Radial glia are a polarized cell type that in most neural regions appear only transiently during development. They have long been recognized as glia or glial progenitors that support neuronal migration. Recent evidence indicates that radial glia also give rise to neurons and appear to be a major population of dividing precursor cells in the embryonic cortical ventricular zone. Radial glia extend long processes from the ventricular zone to the pial surface that provide guides for neuronal migration. We reasoned that the unique morphology of radial glia is due to the composition and organization of their cytoskeleton. In this present study, we have used C6-R, a radial glial-like cell line and isolated perinatal cerebellar radial glia to ask what are the critical cytoskeletal elements in radial glial cells and how they are regulated. Treatments with nocodazole and cytochalasin D showed that microtubules, but not microfilaments, are critical for the polarized morphology of radial glia. In addition, quantitative real-time PCR indicated that certain mRNAs specific for microtubule-associated proteins (MAPs) are selectively expressed in radial glia. These results together with the known ability of microtubule affinity-regulating kinases to regulate microtubule organization suggest that microtubules and MAPs are critical for the morphology of radial glia.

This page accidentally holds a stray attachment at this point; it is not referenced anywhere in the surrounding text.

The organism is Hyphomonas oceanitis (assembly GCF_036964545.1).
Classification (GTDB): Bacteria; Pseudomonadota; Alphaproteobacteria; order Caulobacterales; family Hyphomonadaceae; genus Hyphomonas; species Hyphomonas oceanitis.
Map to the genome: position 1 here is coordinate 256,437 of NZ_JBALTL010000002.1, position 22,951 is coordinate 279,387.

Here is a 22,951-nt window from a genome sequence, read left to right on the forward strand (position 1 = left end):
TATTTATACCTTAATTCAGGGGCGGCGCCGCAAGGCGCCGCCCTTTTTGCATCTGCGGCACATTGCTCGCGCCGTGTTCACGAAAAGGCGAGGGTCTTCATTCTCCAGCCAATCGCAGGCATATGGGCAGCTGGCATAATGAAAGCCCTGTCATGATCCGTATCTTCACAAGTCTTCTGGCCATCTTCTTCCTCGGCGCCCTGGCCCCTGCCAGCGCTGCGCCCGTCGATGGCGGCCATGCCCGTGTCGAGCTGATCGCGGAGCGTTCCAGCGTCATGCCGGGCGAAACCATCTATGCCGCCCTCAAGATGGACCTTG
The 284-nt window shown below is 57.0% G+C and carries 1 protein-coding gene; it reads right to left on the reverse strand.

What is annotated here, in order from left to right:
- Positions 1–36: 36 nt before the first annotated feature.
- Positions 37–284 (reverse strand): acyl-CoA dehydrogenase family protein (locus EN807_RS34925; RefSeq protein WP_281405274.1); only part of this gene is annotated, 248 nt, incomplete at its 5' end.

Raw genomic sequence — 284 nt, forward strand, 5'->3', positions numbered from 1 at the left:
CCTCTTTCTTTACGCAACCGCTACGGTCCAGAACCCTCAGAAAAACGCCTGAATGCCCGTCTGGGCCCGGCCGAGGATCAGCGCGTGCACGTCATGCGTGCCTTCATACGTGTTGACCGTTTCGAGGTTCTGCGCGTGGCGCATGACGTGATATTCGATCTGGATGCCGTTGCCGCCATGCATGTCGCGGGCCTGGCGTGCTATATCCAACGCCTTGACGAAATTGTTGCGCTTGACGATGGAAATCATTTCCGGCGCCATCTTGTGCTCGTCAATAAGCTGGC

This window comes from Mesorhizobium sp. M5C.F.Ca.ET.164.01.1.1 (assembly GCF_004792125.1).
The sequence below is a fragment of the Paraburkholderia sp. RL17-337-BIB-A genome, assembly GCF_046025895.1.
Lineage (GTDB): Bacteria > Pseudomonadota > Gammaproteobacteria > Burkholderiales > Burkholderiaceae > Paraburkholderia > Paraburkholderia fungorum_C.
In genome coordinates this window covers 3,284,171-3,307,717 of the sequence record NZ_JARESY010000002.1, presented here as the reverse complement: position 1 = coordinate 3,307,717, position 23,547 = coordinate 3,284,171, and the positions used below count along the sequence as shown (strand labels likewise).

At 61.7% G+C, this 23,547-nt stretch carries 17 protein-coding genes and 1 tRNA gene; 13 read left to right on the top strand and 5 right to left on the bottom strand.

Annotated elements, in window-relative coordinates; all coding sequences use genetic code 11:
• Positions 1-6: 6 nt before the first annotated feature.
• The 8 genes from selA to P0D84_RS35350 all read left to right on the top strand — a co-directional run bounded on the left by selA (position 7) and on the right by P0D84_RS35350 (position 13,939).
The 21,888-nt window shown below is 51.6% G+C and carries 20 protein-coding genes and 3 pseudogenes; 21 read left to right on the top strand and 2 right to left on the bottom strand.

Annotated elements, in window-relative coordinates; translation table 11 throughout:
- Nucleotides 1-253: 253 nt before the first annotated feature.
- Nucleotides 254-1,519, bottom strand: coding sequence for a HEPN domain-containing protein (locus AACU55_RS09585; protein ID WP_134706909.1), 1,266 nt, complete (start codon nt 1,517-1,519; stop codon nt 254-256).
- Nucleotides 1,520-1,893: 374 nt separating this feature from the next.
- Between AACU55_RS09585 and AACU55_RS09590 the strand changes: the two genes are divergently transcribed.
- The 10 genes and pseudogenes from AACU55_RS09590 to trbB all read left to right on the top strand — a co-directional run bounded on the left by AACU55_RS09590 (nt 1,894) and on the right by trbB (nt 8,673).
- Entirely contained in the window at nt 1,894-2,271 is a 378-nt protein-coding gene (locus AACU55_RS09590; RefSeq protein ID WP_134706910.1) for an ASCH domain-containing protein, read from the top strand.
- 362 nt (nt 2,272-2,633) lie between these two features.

- Bergmann glia
- Microtubule affinity-regulating kinases
- Microtubule-associated proteins
- Quantitative real-time PCR
- Radial glia
ASJC Scopus subject areas
- Cellular and Molecular Neuroscience